If you are an advocate against the practice of female genital mutilation (FGM), and you reside in the Commonwealth of Virginia, you should know the name, Richard H. Black. Two years ago in 2017 Senator Richard H. Black introduced Senate Bill 1060 to his colleagues in the Virginia General Assembly. SB1060 was passed and signed to criminalize FGM in the Commonwealth of Virginia, making Virginia the 25th U.S. State with laws against FGM. However Senator Black was not content with the misdemeanor law, which made Virginia the only state in the U.S. with a misdemeanor penalty against FGM. All other states’ laws were felonies. Therefore a year later in 2018, he introduced another bill, Senate Bill 47 for an amendment to SB1060. SB47 was to amend the Virginia FGM law from a misdemeanor to a class 2 felony. There again, Senator Black was successful in getting SB47 unanimously passed by the General Assembly and signed by the Virginia Governor. As a result, Virginia now possesses one of the most stringent FGM laws in the U.S., with 20 years to life and up to $100,000 in fines. Global Woman P.E.A.C.E. Foundation (GWPF) worked with the Senator by testifying twice before Virginia Senate Committees last year.
Now it has been a year since that stringent law was passed in Virginia; and Senator Richard Black has yet again introduced a third FGM bill to the Virginia Senate. This time it has nothing to do with the criminalization of FGM; it has to do with education. Senate Bill 1159 was pre-filed on Wednesday, January 2, 2019 and offered a week later on January 9th. SB1159 proposes an amendment to the § 22.1-207.1:1 of the Code of Virginia relating to public schools, family life education and female genital mutilation. SB1159 has been referred to the Senate Committee on Health and Education. The Sub-Committee voted on and unanimously passed SB1159 this past Wednesday. Of course the Bill will face additional committees for hearings and votes before it finally reaches the Governor’s desk, if it stays alive on the floor each time. GWPF has once again been asked, and is honored to work with Senator Black by testifying before the committees to help get SB1159 passed.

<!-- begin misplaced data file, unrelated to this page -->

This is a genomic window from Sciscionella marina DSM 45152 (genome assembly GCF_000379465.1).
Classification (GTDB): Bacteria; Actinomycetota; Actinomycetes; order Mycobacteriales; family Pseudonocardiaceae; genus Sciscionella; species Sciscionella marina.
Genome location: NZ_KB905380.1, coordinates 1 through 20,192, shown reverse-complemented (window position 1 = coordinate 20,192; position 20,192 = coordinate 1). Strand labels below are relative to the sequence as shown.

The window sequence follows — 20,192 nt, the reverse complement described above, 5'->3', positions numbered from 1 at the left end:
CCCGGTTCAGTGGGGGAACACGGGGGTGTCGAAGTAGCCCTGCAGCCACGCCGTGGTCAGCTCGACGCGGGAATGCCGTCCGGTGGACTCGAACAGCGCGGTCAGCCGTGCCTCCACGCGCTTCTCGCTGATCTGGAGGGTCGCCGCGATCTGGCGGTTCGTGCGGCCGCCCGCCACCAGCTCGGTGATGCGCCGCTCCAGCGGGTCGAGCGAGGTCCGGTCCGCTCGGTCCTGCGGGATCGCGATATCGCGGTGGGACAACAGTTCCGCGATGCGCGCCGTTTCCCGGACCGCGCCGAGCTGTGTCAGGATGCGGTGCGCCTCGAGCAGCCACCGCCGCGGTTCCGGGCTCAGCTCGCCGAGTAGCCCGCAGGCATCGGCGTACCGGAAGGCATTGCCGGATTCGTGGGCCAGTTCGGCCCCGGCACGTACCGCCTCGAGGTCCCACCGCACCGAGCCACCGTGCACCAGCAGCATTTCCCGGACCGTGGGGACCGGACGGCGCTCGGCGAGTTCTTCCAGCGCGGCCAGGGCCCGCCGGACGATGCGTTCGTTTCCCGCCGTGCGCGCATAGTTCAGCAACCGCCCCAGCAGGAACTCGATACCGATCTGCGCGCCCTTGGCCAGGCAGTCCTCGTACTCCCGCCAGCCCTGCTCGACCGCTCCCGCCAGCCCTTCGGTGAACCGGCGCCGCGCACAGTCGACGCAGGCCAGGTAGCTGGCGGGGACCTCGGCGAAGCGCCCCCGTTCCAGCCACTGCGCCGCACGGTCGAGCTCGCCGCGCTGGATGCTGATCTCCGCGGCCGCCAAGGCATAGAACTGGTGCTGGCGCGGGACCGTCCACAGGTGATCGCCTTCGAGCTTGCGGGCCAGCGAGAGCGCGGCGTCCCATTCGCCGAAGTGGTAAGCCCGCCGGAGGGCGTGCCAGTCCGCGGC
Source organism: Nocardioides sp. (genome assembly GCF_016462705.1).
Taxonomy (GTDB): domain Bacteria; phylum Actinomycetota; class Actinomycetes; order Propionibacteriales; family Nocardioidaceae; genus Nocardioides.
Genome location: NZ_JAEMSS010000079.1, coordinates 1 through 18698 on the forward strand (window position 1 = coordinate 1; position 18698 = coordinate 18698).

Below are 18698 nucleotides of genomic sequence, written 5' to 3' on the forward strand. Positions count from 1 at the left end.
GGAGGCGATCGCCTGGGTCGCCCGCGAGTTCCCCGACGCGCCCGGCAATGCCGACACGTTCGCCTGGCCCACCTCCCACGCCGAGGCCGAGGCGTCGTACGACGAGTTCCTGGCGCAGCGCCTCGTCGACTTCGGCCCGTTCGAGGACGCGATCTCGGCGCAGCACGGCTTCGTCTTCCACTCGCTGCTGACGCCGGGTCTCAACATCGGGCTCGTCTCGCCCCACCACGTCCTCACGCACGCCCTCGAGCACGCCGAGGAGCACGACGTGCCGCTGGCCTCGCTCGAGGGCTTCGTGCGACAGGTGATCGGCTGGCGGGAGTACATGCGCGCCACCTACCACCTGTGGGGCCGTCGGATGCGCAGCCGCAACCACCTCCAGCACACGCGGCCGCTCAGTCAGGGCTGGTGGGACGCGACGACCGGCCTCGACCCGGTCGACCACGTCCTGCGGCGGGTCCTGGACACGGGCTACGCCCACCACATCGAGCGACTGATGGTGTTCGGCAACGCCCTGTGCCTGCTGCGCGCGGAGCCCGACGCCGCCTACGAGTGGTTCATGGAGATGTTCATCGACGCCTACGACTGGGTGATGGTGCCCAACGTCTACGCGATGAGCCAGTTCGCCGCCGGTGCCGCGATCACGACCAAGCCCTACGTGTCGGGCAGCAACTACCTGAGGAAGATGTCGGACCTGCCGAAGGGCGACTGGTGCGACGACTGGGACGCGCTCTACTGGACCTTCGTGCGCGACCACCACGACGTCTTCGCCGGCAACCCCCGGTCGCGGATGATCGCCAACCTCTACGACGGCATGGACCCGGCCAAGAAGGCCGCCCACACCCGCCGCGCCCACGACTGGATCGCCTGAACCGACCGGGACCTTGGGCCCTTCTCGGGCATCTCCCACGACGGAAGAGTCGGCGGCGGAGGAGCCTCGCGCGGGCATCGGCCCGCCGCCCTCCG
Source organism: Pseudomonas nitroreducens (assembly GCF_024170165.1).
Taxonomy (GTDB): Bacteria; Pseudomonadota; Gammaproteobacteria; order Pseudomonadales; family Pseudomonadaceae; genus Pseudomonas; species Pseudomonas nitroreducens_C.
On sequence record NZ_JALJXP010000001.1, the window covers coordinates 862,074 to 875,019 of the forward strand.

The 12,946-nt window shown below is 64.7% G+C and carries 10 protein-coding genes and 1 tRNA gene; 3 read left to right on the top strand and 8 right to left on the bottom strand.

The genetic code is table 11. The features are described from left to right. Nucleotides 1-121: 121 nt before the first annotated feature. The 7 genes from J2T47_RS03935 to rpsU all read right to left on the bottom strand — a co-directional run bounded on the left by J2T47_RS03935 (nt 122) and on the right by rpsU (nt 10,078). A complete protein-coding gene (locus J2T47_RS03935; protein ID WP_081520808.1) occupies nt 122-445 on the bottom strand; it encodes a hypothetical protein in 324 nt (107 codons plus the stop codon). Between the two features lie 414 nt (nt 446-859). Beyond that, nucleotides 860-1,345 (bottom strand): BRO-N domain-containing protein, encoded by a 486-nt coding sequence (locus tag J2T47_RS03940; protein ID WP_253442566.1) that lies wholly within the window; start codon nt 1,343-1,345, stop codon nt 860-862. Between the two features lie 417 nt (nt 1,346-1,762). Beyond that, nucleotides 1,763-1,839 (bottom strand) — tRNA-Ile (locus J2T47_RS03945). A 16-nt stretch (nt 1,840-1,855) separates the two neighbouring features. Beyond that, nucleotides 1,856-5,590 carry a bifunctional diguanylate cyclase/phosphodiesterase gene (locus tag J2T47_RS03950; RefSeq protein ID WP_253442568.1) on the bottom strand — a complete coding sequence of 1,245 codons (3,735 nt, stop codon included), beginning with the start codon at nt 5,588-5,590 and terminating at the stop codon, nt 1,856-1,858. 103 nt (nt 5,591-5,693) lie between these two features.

The Education Bill summarizes that any family life education curriculum offered in any elementary school, middle school, or high school to incorporate age-appropriate elements of effective and evidence-based programs on the harmful physical and emotional effects of female genital mutilation, associated criminal penalties, and the rights of the victim including any civil action.
Here is how the proposed amendment reads. Notice the italicized text in Section C, where the actual amendment is cited:
A. Any family life education curriculum offered by a local school division shall require the Standards of Learning objectives related to dating violence and the characteristics of abusive relationships to be taught at least once in middle school and at least twice in high school, as described in the Board of Education’s family life education guidelines.
B. Any high school family life education curriculum offered by a local school division shall incorporate age-appropriate elements of effective and evidence-based programs on the prevention of dating violence, domestic abuse, sexual harassment, including sexual harassment using electronic means, and sexual violence and may incorporate age-appropriate elements of effective and evidence-based programs on the law and meaning of consent. Such age-appropriate elements of effective and evidence-based programs on the prevention of sexual violence may include instruction that increases student awareness of the fact that consent is required before sexual activity.